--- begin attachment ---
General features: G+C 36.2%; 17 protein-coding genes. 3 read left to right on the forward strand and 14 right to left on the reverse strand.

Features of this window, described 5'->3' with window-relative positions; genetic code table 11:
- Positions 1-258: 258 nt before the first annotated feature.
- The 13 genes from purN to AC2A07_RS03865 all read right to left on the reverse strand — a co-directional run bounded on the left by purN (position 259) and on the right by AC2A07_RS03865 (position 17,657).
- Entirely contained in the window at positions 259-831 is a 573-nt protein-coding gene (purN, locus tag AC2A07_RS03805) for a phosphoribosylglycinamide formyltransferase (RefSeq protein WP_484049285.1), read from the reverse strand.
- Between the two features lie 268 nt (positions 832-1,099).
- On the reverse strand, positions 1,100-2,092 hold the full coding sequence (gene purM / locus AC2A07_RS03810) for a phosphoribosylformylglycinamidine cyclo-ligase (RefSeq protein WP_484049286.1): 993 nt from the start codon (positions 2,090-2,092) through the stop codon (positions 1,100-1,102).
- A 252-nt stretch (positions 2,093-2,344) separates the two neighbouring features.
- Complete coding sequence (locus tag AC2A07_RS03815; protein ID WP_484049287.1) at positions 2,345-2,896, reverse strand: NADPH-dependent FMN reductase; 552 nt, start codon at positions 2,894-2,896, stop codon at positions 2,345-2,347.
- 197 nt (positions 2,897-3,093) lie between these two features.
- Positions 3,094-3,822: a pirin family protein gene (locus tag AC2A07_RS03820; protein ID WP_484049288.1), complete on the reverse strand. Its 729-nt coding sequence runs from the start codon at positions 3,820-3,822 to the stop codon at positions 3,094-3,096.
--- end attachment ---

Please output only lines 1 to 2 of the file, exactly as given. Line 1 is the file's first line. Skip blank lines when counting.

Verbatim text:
General features: G+C 36.2%; 17 protein-coding genes. 3 read left to right on the forward strand and 14 right to left on the reverse strand.

Features of this window, described 5'->3' with window-relative positions; genetic code table 11: